The Co-operative Group is planning to launch an online grocery service within the next year.
Details are currently being fleshed out but the launch was “within reach”, said Helen Bridgett, The Cop’s head of strategy, insight and planning.
Speaking at the IGD Online Grocery Retailing conference this week, she hinted that mobiles would play a key role in the offer. Describing desktops as online grocery superstores and phones as online c-stores, she said the growth of smartphone use “brings huge opportunities”.
The offer is also likely to make use of the infrastructure already in place for the society’s free home delivery service for customers who spend over £25 in-store. The home delivery service currently operates from 350 stores and has 400 vans.
The main barrier to setting up an online convenience model was likely to be the cost-efficiency of delivering small baskets. However, having a network of local shops making short deliveries would make a convenience offer more competitive, she said.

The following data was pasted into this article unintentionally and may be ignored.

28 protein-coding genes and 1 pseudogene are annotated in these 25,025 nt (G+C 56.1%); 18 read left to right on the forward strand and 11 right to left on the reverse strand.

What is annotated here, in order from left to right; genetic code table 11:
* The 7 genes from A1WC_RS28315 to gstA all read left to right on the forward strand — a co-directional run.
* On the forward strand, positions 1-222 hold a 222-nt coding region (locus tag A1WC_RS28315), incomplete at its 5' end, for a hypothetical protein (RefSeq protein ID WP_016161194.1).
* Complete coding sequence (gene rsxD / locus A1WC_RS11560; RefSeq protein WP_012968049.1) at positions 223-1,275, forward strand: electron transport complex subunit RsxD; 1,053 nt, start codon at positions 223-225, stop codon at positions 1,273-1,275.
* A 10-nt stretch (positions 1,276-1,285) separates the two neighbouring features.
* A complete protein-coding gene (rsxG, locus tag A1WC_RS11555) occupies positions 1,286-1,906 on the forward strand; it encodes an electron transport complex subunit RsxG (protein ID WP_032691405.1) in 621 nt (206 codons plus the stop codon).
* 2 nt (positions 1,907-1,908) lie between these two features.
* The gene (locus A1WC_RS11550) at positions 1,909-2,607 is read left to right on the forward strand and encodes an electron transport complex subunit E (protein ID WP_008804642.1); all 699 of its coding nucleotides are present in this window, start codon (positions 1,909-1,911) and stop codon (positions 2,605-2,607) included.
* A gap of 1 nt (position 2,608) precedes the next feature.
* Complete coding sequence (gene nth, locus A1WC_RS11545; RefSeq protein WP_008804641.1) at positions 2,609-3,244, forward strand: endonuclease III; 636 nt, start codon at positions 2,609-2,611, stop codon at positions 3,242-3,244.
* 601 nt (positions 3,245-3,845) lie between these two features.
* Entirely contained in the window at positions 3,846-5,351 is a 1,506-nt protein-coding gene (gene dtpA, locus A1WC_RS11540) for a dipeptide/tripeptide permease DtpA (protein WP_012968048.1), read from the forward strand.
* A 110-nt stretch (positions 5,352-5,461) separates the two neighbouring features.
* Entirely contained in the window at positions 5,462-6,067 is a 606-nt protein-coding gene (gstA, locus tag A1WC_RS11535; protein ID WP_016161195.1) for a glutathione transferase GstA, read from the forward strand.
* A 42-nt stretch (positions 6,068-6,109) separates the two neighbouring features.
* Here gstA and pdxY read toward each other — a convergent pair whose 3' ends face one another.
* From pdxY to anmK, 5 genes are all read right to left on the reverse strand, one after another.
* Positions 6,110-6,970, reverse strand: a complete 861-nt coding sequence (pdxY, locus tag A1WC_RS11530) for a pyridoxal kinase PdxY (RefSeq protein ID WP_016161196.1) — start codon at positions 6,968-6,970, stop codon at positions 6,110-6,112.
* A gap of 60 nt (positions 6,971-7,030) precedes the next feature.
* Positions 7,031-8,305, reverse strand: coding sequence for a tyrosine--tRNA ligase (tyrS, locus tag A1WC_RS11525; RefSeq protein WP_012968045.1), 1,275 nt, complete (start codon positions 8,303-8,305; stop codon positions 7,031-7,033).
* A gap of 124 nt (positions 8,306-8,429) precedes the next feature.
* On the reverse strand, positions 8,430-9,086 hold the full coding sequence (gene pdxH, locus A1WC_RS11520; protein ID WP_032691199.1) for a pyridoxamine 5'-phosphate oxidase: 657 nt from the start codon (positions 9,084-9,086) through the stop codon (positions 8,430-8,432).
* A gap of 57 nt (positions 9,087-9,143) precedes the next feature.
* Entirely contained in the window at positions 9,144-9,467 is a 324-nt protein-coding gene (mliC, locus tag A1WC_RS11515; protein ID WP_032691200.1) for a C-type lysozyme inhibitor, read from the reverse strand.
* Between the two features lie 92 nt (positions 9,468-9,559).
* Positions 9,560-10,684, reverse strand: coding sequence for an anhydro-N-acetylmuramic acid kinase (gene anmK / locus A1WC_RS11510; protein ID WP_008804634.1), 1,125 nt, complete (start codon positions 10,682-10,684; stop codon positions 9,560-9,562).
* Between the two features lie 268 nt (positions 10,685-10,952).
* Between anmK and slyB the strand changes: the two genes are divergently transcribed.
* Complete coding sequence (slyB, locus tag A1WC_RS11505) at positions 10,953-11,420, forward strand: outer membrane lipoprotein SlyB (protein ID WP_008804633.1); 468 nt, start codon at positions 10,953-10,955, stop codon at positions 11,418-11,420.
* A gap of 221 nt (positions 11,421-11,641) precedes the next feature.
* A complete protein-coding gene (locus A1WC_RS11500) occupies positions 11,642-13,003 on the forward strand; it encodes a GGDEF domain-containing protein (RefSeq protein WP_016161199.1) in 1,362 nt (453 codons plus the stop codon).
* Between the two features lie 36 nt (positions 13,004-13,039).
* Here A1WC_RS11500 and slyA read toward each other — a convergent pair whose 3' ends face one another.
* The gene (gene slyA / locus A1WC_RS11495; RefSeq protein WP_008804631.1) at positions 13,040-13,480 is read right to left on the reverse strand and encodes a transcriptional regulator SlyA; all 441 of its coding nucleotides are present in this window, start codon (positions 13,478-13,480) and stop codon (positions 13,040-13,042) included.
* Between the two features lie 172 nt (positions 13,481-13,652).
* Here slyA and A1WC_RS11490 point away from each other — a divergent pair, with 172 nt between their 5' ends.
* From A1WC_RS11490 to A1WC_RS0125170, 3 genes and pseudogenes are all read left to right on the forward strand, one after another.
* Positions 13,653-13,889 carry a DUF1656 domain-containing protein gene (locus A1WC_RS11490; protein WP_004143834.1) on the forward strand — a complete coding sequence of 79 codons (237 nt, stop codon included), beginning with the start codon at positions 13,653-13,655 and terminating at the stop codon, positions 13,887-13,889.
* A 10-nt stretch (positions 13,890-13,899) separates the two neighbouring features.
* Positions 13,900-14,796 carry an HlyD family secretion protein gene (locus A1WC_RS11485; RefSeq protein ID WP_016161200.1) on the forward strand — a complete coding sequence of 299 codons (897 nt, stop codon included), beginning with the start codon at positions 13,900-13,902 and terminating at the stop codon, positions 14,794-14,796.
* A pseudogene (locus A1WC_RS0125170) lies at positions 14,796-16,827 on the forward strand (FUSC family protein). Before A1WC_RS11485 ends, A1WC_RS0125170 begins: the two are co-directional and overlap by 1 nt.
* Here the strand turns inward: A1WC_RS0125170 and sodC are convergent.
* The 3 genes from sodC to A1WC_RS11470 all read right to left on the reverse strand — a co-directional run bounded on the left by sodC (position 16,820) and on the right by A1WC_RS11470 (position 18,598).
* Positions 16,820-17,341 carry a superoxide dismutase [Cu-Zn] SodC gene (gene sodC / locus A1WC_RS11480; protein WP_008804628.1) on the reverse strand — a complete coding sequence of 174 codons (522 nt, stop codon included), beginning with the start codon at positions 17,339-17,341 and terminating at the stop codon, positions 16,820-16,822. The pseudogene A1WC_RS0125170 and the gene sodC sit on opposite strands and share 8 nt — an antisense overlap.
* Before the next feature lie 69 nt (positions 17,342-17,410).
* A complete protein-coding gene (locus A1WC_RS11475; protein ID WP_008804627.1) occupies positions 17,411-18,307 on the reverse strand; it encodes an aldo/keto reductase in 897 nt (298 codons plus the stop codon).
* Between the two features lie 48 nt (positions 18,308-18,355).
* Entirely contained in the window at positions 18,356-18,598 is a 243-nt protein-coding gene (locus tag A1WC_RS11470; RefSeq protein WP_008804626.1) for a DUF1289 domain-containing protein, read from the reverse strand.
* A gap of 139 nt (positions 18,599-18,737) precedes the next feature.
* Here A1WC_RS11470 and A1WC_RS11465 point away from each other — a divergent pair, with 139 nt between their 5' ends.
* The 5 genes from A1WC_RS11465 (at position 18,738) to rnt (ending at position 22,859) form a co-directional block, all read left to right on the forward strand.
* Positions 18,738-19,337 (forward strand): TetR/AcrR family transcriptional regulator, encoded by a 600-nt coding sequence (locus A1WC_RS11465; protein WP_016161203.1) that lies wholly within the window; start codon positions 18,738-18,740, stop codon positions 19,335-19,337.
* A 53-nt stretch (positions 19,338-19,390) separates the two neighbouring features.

It would be a smart move for the Co-op to launch an online service, said e-commerce experts. “If it didn’t go online it would be at a competitive disadvantage compared with other retailers,” said e-business analyst Martin Gill from Forrester Research. “It’s not as if it’s starting from scratch logistics and distribution make up the lion’s share of set-up costs and it has a lot of that taken care of already thanks to home delivery.”
But supply chain consultancy Sequoia said there could be downsides to such a model. “Local deliveries may reduce driving distances, but covering a small area would also reduce the number of orders, which could harm delivery efficiency unless they plan to offer wide delivery slots or leave goods on the doorstep,” said technical director David Bosomworth.
“However, the Co-op Group is well placed to offer click and collect: by picking customers’ orders at a central depot, they could combine the SKU range of an out-of-town store with the convenience of a local store pickup.”